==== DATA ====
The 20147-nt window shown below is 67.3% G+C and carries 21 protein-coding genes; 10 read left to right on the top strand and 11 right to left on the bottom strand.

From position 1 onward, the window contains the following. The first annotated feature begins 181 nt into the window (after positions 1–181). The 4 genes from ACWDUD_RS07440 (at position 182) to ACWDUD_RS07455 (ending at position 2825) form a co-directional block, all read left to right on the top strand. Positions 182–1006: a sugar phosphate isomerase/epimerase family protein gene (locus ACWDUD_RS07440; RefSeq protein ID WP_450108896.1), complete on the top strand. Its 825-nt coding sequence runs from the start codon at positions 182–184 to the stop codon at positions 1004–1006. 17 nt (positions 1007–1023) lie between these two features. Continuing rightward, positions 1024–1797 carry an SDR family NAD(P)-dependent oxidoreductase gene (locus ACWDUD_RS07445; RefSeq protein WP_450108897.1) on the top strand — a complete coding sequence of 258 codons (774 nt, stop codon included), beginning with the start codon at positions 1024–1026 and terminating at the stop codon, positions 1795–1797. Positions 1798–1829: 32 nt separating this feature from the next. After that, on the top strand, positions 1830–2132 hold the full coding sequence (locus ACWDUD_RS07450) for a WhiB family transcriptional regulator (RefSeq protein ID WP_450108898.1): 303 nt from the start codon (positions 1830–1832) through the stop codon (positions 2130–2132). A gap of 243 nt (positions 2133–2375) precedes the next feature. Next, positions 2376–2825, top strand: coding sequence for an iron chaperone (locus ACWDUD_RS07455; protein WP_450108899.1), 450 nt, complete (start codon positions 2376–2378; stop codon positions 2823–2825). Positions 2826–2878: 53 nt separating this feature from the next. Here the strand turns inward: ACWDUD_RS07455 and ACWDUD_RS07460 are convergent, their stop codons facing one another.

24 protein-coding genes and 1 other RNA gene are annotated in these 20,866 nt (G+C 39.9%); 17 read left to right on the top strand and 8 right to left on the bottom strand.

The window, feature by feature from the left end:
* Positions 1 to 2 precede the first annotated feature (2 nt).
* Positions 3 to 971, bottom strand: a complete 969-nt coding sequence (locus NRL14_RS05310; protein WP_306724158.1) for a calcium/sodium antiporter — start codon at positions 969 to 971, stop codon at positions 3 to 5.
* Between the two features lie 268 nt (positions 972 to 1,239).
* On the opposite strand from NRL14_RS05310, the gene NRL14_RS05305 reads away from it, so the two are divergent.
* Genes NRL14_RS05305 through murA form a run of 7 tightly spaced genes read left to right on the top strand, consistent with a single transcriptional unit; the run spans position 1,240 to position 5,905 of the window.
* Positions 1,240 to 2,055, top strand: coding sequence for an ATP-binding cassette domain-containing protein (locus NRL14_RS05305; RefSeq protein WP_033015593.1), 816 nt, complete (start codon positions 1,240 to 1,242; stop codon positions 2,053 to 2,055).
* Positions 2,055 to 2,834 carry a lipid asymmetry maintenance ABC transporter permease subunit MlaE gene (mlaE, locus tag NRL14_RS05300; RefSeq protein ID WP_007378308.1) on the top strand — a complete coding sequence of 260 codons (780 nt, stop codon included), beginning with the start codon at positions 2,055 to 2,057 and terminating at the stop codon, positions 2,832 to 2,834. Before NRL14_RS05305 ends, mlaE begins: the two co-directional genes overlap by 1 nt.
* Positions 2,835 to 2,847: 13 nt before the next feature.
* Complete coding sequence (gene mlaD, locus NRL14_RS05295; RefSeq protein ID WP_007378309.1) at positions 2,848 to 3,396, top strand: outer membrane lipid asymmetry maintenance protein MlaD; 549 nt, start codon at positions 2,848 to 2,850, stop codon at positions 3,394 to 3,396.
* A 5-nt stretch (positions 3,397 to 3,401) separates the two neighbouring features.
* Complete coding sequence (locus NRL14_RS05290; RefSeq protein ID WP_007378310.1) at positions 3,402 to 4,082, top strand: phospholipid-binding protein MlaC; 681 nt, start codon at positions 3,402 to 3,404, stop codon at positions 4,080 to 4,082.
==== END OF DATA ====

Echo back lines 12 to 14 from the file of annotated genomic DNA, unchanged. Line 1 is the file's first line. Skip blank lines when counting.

* Positions 2,835 to 2,847: 13 nt before the next feature.
* Complete coding sequence (gene mlaD, locus NRL14_RS05295; RefSeq protein ID WP_007378309.1) at positions 2,848 to 3,396, top strand: outer membrane lipid asymmetry maintenance protein MlaD; 549 nt, start codon at positions 2,848 to 2,850, stop codon at positions 3,394 to 3,396.
* A 5-nt stretch (positions 3,397 to 3,401) separates the two neighbouring features.